Today I ate a homegrown cherry tomato, and I liked it. It was perfectly ripe, bursting with flavor, and it did not travel 1000 miles or more to get to my mouth. In fact, I picked it from my sun room, just a few steps from where I write this.
I ate it because it was good, and I could.
To eat it supports a system in which I believe, one that is right in so many ways. It is a local transaction, of that there is no doubt. More than that, it is a conscious and personal act. I tended and nurtured that small plant, and I studied it’s growing fruit with hope and anticipation.
To eat a tomato from the supermarket more than likely supports a system that I do not believe in. That tomato depends on chemicals, the corporate model, and long distance transport, steeped in diesel. It rarely tastes like a tomato either.
Thus, I so protest. I pop it into my mouth and I eat my cherry tomato which was just a second ago still attached to the vine. It is an inconsequential act, I suppose, but it still holds power. It makes me feel better. It may not change the world in any significant way this day, but it did change my world, and for the moment, that is enough.
Betting and odds making is not my forte, but I am willing to wager that even the most adventurous among you have not eaten a rabbit liver.
If I’m wrong, and you have partaken in the livery plate of heaven, then you may wish to stop reading now. You know what I am about to say, and I hate preaching to the choir or boring our readers.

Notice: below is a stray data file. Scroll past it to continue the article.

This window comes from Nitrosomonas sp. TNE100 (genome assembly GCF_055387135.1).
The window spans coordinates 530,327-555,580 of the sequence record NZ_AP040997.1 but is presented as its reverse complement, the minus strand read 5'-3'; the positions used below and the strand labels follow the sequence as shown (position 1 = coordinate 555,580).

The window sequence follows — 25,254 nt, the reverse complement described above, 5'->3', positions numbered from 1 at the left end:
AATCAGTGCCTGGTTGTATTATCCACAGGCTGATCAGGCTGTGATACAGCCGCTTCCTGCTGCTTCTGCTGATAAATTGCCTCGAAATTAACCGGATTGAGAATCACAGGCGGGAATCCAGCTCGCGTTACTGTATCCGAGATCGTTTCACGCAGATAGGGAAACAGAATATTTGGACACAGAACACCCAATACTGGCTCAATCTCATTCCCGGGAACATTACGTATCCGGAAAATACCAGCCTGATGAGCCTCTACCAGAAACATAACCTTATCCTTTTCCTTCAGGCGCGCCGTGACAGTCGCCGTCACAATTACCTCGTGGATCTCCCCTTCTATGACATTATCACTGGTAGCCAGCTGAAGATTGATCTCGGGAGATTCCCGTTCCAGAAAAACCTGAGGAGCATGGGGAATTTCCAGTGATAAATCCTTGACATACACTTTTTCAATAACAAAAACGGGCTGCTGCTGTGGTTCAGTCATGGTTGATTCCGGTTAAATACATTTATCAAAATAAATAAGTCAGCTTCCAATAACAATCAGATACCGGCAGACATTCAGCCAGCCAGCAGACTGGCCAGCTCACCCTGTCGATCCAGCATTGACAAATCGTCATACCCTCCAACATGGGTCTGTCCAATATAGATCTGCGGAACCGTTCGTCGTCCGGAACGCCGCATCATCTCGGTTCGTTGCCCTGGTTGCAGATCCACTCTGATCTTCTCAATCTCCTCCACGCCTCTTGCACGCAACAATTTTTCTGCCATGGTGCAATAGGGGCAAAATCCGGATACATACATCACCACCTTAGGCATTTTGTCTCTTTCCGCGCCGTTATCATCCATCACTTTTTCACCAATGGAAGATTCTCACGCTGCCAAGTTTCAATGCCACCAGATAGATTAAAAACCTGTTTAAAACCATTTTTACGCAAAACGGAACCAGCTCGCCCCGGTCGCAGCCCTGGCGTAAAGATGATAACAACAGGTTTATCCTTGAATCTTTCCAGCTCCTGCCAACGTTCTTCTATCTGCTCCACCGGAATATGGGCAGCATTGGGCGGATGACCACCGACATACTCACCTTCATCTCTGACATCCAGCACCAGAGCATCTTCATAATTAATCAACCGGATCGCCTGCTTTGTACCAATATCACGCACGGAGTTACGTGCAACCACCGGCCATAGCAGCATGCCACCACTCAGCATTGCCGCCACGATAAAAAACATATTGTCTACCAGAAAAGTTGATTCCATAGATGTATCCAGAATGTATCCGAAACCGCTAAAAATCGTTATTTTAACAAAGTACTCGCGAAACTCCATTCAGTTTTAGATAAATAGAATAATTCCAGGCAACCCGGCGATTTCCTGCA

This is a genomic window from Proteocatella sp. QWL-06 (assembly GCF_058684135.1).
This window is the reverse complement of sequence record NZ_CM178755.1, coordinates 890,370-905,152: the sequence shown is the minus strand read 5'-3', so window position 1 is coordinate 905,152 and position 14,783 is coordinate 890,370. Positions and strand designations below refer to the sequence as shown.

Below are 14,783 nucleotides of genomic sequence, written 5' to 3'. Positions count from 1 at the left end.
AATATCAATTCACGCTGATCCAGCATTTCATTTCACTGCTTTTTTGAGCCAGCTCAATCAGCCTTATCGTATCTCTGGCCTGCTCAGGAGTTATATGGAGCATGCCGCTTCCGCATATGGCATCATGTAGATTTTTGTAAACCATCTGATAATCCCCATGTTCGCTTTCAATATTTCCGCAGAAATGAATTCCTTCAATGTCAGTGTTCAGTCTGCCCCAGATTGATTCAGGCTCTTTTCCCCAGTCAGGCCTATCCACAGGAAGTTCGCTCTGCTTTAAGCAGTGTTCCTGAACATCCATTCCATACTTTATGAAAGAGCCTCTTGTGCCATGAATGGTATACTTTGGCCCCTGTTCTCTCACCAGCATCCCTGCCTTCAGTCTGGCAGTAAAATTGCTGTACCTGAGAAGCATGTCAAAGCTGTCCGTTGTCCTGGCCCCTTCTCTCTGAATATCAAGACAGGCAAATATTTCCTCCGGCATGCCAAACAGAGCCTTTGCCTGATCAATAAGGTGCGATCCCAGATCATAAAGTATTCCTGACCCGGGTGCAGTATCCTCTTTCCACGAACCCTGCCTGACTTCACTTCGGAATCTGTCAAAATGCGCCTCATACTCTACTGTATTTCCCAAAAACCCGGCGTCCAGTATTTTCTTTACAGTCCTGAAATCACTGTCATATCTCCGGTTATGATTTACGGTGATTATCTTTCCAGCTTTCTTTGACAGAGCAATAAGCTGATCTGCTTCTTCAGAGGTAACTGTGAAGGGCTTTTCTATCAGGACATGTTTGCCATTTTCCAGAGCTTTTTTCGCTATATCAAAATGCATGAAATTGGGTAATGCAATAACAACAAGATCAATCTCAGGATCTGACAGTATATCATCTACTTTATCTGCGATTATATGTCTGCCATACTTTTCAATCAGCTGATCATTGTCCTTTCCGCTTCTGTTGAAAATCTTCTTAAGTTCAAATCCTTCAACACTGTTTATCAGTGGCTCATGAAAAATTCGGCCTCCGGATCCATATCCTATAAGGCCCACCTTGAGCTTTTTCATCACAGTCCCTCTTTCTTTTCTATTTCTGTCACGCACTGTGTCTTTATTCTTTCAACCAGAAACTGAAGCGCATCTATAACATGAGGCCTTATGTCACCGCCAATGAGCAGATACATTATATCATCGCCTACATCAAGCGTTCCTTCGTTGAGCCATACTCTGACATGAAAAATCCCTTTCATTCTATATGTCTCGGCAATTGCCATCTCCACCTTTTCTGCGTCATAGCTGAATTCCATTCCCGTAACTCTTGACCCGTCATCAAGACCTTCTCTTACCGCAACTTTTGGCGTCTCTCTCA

The liver of the common domestic rabbit may be the most delectable liver in all the world. It’s not even exotic or overly pampered, and it can probably be found on a homestead or backyard just down the road. It certainly doesn’t hurt to know that it is really, really good for you too.
I know, it was a great shock to me also. I am generally not so passionate about innards, or “offal”, as it is more affectionately known. The word itself sounds much too much like “awful” to my wordsmith sensibilities, which makes me wonder if that was the intention in the first place. It doesn’t help to know that a common definition is “waste parts, especially of a butchered animal”, or that some synonyms include refuse, garbage, or rubbish”. Sounds so completely appetizing, or not. As a matter of course, I tend to favor the standard cuts and less daring fare, but hey, to each their own. And then I discovered rabbit livers.
To be more accurate, I can thank a friend for that discovery. He was the one that watched as I butchered and processed some rabbits for that night’s dinner. I knew that he liked his rabbit, and I was happy to oblige him and eager to get it in a pan. I had completely overlooked the livers, and he was absolutely not going to let that happen. As it turned out, he cared much more about them than he did about the rest of the rabbit. He rolled them in flour and flash fried them in butter and spices with a happy grin, and I tasted one and smiled too.